“When we speak of the mystical as ‘invisible’ or ‘transcendent,’ we may not get an answer for either question, but I want to explore the connection of mysticism and creativity. As we delve further into that connection, we may discover along the way where inspiration comes from, which might take us closer to knowing more about how creativity gets ignited,” writes Ora Nadrich in her new book, Mindfulness & Mysticism: Connecting Present Moment Awareness with Higher States of Consciousness. While a distinctly spiritualist and theologically altruistic read, Mindfulness & Mysticism is well-written enough to be taken on a metaphorical basis, as much as one can take it on its own terms of certain, abstract literality.
The book’s core messaging is about making space to truly see the environment around one’s self, and to engage with something deeper and more meaningful than just the typical ups and downs of everyday life. As Nadrich brilliantly demonstrates, the thematic content of Mindfulness & Mysticism can be applied to just about every dimension to one’s life, whether in pursuit of personal objectives and goals, or professional endeavors and accomplishments mandating focus and discipline. “Essentially, we must get out of our own way and not block ourselves from the creative process,” she writes. “We may call it ‘writer’s block’ when we are unable to create a piece of written work, but where do we think the block is coming from? Do not wait to get unblocked, or inspired, but avail yourself to the inspiration that can ignite you…a block is a self-imposed belief that you cannot receive something ‘holy’ or ‘divine.’ You most certainly can, and when you do, you will know because it will feel like a powerful burst of energy is suddenly moving through you, and awakening every cell of your being. Was It God? A Divine presence? You can decide.”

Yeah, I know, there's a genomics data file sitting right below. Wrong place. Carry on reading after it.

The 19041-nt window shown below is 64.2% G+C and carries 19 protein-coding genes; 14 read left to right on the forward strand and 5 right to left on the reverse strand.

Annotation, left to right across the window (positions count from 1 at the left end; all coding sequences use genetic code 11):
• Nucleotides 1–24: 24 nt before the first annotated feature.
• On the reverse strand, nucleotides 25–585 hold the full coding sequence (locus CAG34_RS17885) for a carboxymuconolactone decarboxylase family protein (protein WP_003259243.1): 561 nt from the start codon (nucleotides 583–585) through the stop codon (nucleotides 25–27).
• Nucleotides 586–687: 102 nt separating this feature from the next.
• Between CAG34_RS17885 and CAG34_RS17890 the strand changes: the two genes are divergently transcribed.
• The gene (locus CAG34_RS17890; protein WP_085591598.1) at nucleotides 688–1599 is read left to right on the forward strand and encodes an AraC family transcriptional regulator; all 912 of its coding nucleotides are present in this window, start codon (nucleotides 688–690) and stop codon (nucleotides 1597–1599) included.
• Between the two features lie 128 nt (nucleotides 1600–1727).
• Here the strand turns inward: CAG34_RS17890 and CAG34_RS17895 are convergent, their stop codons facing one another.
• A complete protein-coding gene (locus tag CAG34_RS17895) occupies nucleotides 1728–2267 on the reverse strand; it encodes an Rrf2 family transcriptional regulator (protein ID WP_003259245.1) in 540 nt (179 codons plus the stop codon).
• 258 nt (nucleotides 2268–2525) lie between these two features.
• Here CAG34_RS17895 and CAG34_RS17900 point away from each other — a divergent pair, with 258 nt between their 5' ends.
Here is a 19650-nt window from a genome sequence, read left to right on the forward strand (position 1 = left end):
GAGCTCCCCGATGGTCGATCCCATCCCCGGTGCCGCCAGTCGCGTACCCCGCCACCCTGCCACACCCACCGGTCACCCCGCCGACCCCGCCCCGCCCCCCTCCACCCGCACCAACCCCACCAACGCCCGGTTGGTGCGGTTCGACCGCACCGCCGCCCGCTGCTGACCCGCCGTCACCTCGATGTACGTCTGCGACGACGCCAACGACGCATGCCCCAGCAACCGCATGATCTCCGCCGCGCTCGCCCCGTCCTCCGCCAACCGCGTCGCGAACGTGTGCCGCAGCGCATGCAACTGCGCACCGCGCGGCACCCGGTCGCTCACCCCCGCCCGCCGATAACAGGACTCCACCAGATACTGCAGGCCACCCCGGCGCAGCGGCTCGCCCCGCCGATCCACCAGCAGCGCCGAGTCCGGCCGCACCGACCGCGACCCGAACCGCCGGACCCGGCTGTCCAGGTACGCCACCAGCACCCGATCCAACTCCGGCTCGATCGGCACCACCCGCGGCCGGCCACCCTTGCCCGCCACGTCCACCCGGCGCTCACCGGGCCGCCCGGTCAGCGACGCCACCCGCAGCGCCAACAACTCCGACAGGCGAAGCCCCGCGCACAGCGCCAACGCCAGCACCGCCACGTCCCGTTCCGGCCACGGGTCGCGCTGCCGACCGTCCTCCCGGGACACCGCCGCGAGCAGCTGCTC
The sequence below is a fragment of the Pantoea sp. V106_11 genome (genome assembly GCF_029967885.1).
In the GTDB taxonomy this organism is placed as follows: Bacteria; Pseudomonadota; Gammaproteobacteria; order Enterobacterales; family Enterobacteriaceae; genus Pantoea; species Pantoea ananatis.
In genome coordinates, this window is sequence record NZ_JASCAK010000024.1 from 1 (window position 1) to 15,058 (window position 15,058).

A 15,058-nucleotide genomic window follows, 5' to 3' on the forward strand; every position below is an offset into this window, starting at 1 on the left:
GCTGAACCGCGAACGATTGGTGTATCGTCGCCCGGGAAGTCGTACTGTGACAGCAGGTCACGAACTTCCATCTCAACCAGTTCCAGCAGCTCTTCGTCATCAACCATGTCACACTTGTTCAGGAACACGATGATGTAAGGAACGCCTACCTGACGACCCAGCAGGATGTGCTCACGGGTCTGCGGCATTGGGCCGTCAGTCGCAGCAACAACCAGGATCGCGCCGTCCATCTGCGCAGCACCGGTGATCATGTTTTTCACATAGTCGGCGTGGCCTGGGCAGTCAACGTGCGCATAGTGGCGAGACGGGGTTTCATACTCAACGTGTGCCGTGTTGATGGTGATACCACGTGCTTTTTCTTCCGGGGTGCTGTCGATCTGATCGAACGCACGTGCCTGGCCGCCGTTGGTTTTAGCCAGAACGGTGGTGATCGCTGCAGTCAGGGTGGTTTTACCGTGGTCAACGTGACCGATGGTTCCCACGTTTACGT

Part of what’s refreshing about Nadrich’s articulations and philosophy is how un-authoritarian it feels. Often spiritual beliefs and practices entail a certain amount of giving one’s self over to a greater cause, or titular entity. But as far as Nadrich is concerned, this doesn’t have to be the case. “The idea is to lighten our load a bit more on this life journey, which, as I said can feel burdensome and weighty, and for some people it can affect them to such a serious degree they feel that life is not enjoyable, but instead, miserable,” she writes. “…Remember what I said earlier: Mindfulness can be considered a type of superpower, and when practiced consistently and strengthened, I believe it can be the gateway to developing a supernatural power. It doesn’t mean it can guarantee that you can move an object across a table, but one does need to be fully present, and have a heightened sense of awareness to concentrate deeply, to perform a mental power like that if you believe it’s possible.
I feel that Mindfulness is at the root of every supernatural power and psychic ability, be it clairvoyance, or mediumship, and enables us to alter our perceptions in present time, which means we can expand our limited perception of reality.”